Posted By Paul Kafasis on June 8th, 2012
Recently, Cult of Mac published an email a user of Airfoil Speakers Touch received from Apple Senior Vice President Phil Schiller. Rogue Amoeba must take issue with this response to our mutual customer, and with Mr. Schiller’s characterization of our retelling of the event as “not accurately recounted”. Here is Mr. Schiller’s full statement:
“The story as I understand it is simple, and not accurately recounted on Rogue Amoeba’s website. Rogue Amoeba’s app added a feature that accessed encrypted AirPlay audio streams without using approved APIs or a proper license and in violation of Apple’s agreements. Apple asked Rogue Amoeba to update their app to remain in compliance with our terms and conditions.
“Your assumptions as to Apple’s motives and actions are simply not correct. We have an Airplay licensing program explicitly to assist companies in creating AirPlay capable products. Apple never said that we would pull the rug out from anyone, we in fact worked with this developer to ensure they update their app and remain on the App Store.”
In response to the claim that this feature was made “without using approved APIs”
There are no APIs, approved or otherwise, to enable the functionality Airfoil Speakers Touch provided. All the code used to receive AirPlay-compatible audio was written internally by Rogue Amoeba.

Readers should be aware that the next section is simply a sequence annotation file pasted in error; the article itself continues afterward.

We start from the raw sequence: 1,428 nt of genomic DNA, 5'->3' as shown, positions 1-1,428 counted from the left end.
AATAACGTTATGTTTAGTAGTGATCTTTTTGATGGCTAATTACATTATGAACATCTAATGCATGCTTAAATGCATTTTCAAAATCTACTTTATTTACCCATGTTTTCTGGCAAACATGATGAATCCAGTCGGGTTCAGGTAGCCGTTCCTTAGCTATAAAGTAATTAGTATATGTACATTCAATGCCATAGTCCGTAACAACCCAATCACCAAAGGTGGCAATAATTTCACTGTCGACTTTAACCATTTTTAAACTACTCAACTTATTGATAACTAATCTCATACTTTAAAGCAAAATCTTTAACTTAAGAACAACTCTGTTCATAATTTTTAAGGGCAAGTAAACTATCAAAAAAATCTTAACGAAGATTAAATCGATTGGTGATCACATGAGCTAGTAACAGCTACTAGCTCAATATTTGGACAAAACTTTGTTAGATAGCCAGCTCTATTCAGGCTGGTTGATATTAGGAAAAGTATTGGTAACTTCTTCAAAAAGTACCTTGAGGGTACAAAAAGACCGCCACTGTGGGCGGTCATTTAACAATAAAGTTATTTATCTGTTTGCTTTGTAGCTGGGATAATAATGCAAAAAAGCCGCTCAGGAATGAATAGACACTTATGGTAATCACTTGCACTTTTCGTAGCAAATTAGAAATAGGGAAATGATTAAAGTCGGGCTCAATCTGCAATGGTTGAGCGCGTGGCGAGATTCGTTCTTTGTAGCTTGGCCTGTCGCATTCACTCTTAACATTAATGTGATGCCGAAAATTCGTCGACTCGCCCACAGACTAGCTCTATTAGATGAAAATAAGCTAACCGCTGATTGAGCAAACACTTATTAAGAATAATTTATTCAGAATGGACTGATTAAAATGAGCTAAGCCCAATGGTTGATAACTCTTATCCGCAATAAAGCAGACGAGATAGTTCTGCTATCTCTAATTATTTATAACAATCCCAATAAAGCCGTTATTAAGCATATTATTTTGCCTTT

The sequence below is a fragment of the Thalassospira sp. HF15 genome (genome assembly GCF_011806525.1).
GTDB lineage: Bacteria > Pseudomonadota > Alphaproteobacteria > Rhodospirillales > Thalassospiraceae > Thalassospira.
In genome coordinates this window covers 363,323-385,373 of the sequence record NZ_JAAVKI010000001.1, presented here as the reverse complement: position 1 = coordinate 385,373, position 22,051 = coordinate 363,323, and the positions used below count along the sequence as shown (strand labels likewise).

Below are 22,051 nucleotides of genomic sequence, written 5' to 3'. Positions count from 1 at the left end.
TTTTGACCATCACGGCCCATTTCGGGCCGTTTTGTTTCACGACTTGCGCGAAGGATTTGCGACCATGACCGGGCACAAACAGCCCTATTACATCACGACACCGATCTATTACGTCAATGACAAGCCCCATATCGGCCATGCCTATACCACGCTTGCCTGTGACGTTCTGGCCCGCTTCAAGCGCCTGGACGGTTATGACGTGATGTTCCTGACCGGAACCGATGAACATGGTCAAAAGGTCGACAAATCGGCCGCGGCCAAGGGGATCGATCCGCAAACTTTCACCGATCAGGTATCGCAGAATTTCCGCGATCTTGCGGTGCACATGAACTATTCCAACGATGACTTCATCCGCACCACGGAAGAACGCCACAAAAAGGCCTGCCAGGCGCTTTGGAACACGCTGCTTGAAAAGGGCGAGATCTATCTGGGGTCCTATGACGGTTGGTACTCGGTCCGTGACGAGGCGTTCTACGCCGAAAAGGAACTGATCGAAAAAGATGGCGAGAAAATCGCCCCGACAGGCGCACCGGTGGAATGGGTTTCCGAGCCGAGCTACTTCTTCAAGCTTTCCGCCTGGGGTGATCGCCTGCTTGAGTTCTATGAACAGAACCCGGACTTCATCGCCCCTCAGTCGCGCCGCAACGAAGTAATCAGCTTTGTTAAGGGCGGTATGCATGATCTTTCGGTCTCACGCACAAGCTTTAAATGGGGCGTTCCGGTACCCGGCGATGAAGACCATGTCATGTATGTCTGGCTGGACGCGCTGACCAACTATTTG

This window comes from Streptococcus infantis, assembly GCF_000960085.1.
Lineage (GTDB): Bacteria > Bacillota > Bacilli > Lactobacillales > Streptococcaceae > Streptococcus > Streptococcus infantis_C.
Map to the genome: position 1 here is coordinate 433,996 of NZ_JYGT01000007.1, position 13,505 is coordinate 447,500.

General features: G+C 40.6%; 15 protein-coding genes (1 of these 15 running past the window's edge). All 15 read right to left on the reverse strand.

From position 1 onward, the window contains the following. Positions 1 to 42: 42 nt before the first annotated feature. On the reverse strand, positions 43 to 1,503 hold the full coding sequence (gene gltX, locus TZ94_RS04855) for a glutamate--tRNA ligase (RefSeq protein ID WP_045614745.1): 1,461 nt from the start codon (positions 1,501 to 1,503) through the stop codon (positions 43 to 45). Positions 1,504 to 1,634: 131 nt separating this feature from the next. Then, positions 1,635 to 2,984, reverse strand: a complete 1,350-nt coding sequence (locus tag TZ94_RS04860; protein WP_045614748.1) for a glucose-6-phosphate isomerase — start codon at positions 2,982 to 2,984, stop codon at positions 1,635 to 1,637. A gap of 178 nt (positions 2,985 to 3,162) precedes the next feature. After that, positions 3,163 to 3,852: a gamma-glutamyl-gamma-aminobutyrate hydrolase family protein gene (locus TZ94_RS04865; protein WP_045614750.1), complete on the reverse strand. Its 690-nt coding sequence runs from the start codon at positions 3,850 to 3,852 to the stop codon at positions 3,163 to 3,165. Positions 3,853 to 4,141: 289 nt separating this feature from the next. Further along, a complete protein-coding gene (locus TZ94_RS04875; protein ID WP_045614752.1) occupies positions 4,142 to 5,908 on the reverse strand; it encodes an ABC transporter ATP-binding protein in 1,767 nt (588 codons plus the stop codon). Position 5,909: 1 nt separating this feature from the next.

In response to the claim that we did this “without a proper license”
Likewise, there exists no “proper license” to provide the functionality Airfoil Speakers Touch offered. While Apple licenses the ability for hardware manufacturers to play AirPlay audio, there is no such licensing program for software. When we inquired as to the possibility of this type of licensing being available for software manufacturers in the future, we were informed that it was unlikely.
In response to the claim that this was “in violation of Apple’s agreements”
As we wrote previously, Apple has told us there is no specific rule or provision that Airfoil Speakers Touch violated, beyond simply being something that Apple does not wish to have in the store. We steadfastly stand by our statement that Airfoil Speakers Touch violated no part of our agreements with Apple.
Finally, Mr. Schiller states that we accessed “encrypted AirPlay audio streams”, and seems to imply that this is somehow inappropriate. Quite simply, it is not. While there are multiple layers of encryption involved in the AirPlay audio streaming protocol, their primary purpose appears to be preventing third parties from building applications which interoperate with AirPlay.
Thankfully, reverse engineering devices and protocols for the purpose of interoperability is a time-honored, and legally sound, tradition. It is, among other things, largely responsible for the PC revolution and the computing landscape we enjoy today. Should we stop providing users with products that work together simply because other vendors dislike competition?